Submission guidelines

The proposals will take the form of a 5000-sign abstracts presenting the problem and methodology, some bibliographical references and a presentation of the author(s). They should be sent at: https://histoire-ess.sciencesconf.org/

before Juny 1st, 2019

Any innovative approach that makes it possible to promote associative, cooperative and mutual values can be accepted if it is part of an historical approach.

Contributions will be in the form of a 20-minute paper and a publication is being considered by an SSE publisher.

An answer will be provided by July, 15 2019. Feel free to contact us in the meantime for more details.

For more informations, please contact :

Organization committee

  • BELOUET Eric (Cédias)
  • CHAÏBI Olivier (IDHES)
  • DUVERGER Timothée (ScPo Bordeaux)
  • TOUCAS-TRUYEN Patricia (CHS)

Scientific committes

  • BLIN Alexia (CENA, EHESS)
  • DOLINO-BRODIEZ Axelle (CNRS-Centre Norbert Elias)
  • DREYFUS Michel (CHS, Paris)
  • GACON Stéphane (Centre Georges Chevrier, Dijon)
  • GEORGI Frank (CHS, Paris)
  • GURNEY Peter (Essex)
  • HAYAT Samuel (CNRS-CERAPS)
  • LESPINET-MORET Isabelle (CHS, Paris)
  • MAREC Yannick (GRHIS, Rouen)
  • MAURER Catherine (EA ARCHE, Strasbourg)
  • MERIGGI Maria Grazia (Université de Bergame)
  • MIGNEMI Niccolo (École française de Rome)
  • PETITCLERC Martin (CHRS, Montréal)
  • ROUSSEAU Yvan (CIÉQ, Trois-Rivières)
  • SINEY Charlotte (URCA)
  • VAN GOETHEM Geert (AMSAB, Gent)

List of participating institutions

  • Cédias (Centre d’études, de documentation, d’information et d’actions sociales, Paris)
  • COMUE Paris-Lumière
  • CHS (Centre d’histoire sociale des mondes contemporains, UMR 8058, Paris)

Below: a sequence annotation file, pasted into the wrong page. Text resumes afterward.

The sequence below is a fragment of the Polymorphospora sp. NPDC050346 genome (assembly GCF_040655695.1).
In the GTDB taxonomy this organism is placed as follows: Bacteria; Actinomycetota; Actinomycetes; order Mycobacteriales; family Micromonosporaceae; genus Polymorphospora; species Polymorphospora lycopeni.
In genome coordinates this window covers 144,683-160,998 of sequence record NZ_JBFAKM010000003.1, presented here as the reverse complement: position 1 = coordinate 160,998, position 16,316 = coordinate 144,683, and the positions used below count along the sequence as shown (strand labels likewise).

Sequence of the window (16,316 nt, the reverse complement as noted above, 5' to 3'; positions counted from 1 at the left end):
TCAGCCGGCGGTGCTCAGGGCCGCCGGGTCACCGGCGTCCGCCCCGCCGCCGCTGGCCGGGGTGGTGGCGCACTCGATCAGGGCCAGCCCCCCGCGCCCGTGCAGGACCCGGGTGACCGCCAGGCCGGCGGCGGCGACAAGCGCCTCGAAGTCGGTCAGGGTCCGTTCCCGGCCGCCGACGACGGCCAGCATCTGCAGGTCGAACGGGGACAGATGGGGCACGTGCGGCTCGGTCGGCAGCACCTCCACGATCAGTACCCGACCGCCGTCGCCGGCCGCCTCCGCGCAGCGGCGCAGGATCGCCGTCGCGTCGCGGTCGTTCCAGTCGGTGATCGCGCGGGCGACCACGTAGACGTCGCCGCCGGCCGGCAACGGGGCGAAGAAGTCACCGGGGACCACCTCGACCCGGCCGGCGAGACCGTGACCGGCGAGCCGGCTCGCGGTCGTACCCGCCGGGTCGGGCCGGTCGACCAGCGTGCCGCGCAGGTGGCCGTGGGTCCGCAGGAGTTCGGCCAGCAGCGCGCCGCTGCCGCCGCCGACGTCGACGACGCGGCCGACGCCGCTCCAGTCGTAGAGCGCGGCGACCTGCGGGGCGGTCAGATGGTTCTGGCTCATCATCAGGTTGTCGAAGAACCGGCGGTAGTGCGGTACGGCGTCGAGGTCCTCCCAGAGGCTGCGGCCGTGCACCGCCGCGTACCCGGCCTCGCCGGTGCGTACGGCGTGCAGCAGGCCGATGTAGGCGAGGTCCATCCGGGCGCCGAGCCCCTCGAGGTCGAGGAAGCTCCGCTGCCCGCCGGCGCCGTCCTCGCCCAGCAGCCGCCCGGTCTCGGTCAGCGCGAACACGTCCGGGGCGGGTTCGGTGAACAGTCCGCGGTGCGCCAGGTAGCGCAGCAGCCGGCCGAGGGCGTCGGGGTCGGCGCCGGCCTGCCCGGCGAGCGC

• GRHis (Groupe de recherche d’histoire, EA 3831, Rouen)
  • CHRS (Centre d’Histoire des régulations sociales, Montréal)
  • ADDES (Association pour le développement des données sur l’économie sociale)
  • CIRIEC (Centre International de Recherche et d’Information sur l’Économie Publique, Sociale et Coopérative) 

Selective bibliography

  • BOUCHET Thomas, BOURDEAU Vincent, CASTLETON Edouard, FROBERT Ludovic, JARRIGE François (dir.), Quand les socialistes inventaient l’avenir. Presse, théories et expériences, 1825-1860, Paris, La Découverte, 2015.
  • BREMAND Nathalie, les socialistes et l’enfance. Expérimentation et utopie (1830-1870), Rennes, PUR, 2008.
  • BRODIEZ-DOLINO Axelle, Combattre la pauvreté : vulnérabilités sociales et sanitaires de 1880 à nos jours, Paris, CNRS, 2013.
  • CASTILLO Santiago, Trabajadores y socorros mutuos en la España contemporánea, Madrid, UGT, 1994.
  • CHAÏBI Olivier, Un pionnier de l’économie sociale, Jules Lechevalier : des socialismes « utopiques » aux modèles coopératifs, Paris, LHarmattan, 2009.
  • DEFRASNE Jean, Histoire des associations françaises, Paris L’Harmattan, 2004.
  • DESMARS Bernard, Militants de l’utopie ? Les fouriéristes dans la seconde moitié du XIXe siècle, Dijon, 2010.
  • Desroche Henri, Histoires d’économies sociales : d’un tiers état aux tiers secteurs (1791-1991), Paris, Syros-Alternatives, 1991.
  • Desroche Henri, Le projet coopératif : son utopie et sa pratique : ses appareils et ses réseaux, ses espérances et ses déconvenues, Paris, Éd. ouvrières, 1976.
  • Desroche Henri, Solidarités ouvrières. I. Sociétaires et compagnons dans les associations coopératives (1831-1900), Paris, Éd. Ouvrières, 1981.
  • DRAPERI Jean-François, La République coopérative, Bruxelles, Larcier, 2012.
  • DREYFUS Michel, Financer les utopies. Une histoire du Crédit coopératif (1893-2013), Arles, Actes Sud/IMEC, 2013.
  • DREYFUS Michel, Histoire de l’économie sociale de la grande Guerre à nos jours, Rennes, PUR, 2017.
  • DREYFUS, Michel, Liberté, égalité, mutualité. Mutualisme et syndicalisme (1852-1967), Paris, Éd. de l’Atelier, 2001.
  • DUVERGER Timothée, L’économie sociale et solidaire. Une histoire de la société civile en France et en Europe de 1968 à nos jours, Lormont, Le Bord de l’eau, 2016.